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Research and Publications Database

The NRFSN research and publications database leads users to regionally relevant fire science. There are more than 2,900 documents, which have been carefully categorized by the NRFSN to highlight topics and ecosystems important in the Northern Rockies Region. Categorized resources include records from the Joint Fire Science Program (JFSP), Fire Research and Management Exchange System (FRAMES), and Fire Effects Information System (FEIS).

Note: Additional Northern Rockies fire research is available from our Webinar & Video Archive.

Hints: By default, the Search Terms box reads and searches for terms as if there were AND operators between them. To search for one or more terms, use the OR operator. Use quotation marks around phrases or to search for exact terms. To maximize the search function, use the Search Terms box for other information (e.g. author(s), date, species of interest, additional fire topics) together with the topic, ecosystem, and/or resource type terms from the lists. Additional information is available in our documents on topics, ecosystems, and types.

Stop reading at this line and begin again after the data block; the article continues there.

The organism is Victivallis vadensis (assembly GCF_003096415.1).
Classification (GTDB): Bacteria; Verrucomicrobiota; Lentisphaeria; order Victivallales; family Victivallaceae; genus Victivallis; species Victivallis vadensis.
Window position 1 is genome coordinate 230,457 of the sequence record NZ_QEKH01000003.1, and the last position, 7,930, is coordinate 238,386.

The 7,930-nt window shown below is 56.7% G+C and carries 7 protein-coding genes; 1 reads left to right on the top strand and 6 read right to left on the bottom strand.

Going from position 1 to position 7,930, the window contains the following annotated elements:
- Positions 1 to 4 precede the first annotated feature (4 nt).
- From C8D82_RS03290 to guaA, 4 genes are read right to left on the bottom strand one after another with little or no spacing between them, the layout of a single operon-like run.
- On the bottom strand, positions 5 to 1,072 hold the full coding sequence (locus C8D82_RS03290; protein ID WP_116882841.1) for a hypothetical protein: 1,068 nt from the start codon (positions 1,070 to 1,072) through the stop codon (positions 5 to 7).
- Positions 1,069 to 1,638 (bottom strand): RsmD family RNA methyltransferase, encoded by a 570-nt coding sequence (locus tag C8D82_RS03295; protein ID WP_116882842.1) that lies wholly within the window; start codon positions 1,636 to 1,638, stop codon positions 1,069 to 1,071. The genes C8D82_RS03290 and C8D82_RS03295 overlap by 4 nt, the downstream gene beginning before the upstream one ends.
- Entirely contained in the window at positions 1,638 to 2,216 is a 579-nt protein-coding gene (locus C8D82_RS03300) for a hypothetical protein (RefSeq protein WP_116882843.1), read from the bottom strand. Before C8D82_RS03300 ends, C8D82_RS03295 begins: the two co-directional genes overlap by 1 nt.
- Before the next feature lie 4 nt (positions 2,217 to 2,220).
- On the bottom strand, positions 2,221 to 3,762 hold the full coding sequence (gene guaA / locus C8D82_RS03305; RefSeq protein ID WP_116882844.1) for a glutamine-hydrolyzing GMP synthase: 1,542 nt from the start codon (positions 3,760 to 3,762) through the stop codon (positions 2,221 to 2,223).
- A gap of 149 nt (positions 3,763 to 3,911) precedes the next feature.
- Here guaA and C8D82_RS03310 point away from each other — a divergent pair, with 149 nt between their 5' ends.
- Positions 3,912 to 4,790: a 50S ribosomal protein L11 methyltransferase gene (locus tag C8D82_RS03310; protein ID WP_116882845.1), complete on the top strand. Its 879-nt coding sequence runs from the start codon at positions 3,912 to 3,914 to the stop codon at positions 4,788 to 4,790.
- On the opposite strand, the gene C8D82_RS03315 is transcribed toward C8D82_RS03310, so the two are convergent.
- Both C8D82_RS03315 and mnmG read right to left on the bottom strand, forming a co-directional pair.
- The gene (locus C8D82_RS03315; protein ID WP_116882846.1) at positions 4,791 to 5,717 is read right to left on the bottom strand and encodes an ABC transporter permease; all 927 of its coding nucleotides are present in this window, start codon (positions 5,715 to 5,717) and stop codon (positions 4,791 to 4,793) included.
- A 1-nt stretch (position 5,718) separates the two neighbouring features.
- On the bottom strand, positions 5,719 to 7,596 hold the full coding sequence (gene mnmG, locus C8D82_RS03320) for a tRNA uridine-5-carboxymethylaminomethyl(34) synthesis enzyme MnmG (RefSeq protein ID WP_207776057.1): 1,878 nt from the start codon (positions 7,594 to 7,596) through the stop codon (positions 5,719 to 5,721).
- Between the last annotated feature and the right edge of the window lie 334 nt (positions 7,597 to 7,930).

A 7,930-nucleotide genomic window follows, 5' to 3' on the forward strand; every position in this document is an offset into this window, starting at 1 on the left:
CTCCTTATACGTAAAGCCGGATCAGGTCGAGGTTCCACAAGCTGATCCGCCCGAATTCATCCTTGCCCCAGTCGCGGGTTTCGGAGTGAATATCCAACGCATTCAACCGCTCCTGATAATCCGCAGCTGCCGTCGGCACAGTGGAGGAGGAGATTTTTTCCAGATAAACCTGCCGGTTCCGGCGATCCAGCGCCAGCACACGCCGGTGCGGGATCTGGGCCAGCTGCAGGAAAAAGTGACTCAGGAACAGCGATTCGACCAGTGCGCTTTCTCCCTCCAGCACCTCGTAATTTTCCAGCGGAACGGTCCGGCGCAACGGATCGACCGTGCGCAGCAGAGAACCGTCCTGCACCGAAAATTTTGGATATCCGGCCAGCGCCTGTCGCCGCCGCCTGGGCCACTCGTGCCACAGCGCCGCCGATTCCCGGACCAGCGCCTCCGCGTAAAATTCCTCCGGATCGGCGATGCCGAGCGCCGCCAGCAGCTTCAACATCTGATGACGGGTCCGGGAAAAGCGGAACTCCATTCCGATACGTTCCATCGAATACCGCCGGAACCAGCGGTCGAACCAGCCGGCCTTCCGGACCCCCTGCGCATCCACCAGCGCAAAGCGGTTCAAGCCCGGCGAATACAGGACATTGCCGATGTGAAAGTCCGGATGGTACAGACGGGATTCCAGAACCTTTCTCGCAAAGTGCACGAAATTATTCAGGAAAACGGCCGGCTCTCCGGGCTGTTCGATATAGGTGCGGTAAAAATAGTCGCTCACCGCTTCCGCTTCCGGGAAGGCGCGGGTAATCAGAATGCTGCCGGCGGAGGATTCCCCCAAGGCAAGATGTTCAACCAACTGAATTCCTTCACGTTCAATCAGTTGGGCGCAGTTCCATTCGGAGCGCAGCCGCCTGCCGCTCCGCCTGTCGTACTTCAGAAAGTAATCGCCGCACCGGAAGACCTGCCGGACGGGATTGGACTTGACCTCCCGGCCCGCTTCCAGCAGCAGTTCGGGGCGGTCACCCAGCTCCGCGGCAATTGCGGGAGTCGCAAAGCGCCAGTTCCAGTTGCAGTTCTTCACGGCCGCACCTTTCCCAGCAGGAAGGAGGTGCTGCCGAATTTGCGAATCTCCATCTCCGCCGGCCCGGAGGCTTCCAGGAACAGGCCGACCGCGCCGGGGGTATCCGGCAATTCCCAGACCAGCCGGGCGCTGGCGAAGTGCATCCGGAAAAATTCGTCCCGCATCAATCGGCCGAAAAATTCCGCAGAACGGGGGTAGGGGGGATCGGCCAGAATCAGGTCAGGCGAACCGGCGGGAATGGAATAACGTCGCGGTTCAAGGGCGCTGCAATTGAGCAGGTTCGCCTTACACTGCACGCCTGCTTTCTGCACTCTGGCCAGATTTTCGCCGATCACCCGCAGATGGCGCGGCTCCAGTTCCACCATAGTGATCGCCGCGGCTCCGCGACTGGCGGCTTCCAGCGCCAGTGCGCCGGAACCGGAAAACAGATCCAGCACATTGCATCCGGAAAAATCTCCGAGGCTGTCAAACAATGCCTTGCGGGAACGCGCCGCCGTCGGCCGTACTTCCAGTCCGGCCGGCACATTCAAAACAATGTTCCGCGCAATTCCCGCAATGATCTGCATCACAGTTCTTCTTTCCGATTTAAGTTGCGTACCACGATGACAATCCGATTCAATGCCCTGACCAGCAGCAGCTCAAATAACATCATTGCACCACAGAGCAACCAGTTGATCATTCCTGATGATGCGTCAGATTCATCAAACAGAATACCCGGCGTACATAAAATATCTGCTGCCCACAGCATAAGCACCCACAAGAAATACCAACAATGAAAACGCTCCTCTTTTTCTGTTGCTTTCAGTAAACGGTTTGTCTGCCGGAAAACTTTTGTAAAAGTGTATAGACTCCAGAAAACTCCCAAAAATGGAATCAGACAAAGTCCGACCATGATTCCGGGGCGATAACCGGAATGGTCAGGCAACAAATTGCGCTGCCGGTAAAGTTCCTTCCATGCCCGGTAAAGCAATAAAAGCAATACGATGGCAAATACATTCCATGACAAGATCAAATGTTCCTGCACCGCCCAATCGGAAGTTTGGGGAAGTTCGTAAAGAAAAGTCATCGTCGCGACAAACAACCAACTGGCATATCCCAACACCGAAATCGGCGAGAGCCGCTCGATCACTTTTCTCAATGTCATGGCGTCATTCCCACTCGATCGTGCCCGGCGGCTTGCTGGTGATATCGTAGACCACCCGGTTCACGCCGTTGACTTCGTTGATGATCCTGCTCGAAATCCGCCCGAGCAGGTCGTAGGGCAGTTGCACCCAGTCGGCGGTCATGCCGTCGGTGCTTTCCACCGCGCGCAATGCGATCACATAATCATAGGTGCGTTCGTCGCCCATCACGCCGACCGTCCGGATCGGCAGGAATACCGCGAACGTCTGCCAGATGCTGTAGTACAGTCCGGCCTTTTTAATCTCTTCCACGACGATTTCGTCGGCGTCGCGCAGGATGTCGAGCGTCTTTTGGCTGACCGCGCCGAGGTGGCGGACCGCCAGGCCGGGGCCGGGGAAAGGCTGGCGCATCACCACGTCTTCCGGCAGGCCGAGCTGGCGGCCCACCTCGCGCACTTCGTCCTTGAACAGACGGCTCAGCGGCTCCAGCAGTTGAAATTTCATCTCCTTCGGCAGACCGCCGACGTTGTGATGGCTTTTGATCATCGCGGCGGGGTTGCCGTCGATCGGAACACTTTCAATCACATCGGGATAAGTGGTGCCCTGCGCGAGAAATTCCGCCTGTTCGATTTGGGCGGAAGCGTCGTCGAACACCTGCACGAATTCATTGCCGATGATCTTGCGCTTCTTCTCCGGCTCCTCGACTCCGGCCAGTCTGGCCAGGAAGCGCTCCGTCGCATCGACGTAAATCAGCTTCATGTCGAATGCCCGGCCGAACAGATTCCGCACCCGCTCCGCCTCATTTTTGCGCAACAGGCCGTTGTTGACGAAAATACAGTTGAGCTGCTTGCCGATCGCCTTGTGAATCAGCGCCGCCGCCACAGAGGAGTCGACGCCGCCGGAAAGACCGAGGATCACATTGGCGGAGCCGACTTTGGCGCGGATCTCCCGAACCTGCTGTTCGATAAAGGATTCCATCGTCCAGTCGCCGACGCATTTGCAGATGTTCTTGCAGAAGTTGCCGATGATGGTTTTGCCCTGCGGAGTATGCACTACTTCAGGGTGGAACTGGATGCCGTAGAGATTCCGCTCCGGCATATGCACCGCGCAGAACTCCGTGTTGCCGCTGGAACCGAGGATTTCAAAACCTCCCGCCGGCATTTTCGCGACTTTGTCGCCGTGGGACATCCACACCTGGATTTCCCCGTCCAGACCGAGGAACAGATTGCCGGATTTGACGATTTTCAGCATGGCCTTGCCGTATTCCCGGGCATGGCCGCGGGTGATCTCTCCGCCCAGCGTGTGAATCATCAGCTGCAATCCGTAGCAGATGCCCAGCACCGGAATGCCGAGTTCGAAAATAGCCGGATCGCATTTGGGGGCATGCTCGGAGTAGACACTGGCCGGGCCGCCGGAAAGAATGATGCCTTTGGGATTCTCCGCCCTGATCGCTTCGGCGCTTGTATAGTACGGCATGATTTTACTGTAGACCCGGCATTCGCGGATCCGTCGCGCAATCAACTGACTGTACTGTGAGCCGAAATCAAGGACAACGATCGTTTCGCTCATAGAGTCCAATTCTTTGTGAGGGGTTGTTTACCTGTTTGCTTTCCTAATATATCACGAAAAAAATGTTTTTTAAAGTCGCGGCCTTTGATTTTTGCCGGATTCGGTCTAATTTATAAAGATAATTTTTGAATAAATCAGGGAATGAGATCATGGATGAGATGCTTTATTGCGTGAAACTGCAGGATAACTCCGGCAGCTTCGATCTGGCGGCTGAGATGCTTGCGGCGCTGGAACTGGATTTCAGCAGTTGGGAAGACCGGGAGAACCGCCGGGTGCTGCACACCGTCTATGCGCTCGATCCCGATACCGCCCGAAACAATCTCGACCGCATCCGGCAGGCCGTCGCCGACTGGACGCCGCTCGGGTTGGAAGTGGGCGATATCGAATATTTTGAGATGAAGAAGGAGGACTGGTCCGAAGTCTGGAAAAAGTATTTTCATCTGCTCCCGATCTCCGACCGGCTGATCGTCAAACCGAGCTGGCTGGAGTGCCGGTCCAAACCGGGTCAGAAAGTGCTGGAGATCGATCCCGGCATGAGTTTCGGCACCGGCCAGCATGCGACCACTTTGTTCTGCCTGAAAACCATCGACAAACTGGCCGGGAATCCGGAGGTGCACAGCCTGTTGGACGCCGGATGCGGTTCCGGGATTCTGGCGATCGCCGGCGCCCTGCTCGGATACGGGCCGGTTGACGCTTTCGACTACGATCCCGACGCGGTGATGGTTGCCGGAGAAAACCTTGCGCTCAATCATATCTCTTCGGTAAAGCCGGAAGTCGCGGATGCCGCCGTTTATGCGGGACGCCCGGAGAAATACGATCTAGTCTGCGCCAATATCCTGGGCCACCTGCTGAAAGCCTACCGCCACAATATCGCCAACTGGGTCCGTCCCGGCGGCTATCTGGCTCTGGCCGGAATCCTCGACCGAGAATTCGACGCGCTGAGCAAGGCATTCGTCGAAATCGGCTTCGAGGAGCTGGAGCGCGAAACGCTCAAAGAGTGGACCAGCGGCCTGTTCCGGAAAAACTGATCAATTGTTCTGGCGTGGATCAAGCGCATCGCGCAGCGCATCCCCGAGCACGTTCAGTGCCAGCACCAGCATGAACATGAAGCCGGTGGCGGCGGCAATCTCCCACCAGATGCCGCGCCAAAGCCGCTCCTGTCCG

18 results

Nowadays Earth observation satellites, in particular Landsat, provide a valuable help to forest managers in post-fire operations; being the base of post-fire damage maps that enable to analyze fire impacts and to develop vegetation recovery plans. Sentinel-2A MultiSpectral Instrument (MSI) records data in similar spectral...
Author(s): Carmen Quintano, Alfonso Fernández-Manso, O. Fernández-Manso
Year Published: 2018
Type: Document : Book or Chapter or Journal Article
Wildfires are likely to have a major influence on below-ground patterns and processes in forests but these effects and their consequences to forest succession are generally poorly known. Ectomycorrhizal macrofungi (ECM) is a key below-ground ecological group, mainly because of their functional relationships to trees. During severe...
Author(s): Kauko Salo, Jari Kouki
Year Published: 2018
Type: Document : Book or Chapter or Journal Article
Sparsely distributed species attract conservation concern, but insufficient information on population trends challenges conservation and funding prioritization. Occupancy-based monitoring is attractive for these species, but appropriate sampling design and inference depend on particulars of the study system. We employed spatially...
Author(s): Quresh Latif, Martha M. Ellis, Victoria A. Saab, Kim Mellen-McLean
Year Published: 2017
Type: Document : Book or Chapter or Journal Article
Integration of Forest Inventory and Analysis (FIA) plot data with Monitoring Trends in Burn Severity (MTBS) data can provide new information about fire effects on forests. This integration allowed broad-scale assessment of the cover types burned in large fires, the relationship between prefire stand conditions and fire severity, and...
Author(s): John D. Shaw, Sara Goeking, James Menlove, Charles E. Werstak
Year Published: 2017
Type: Document : Book or Chapter or Journal Article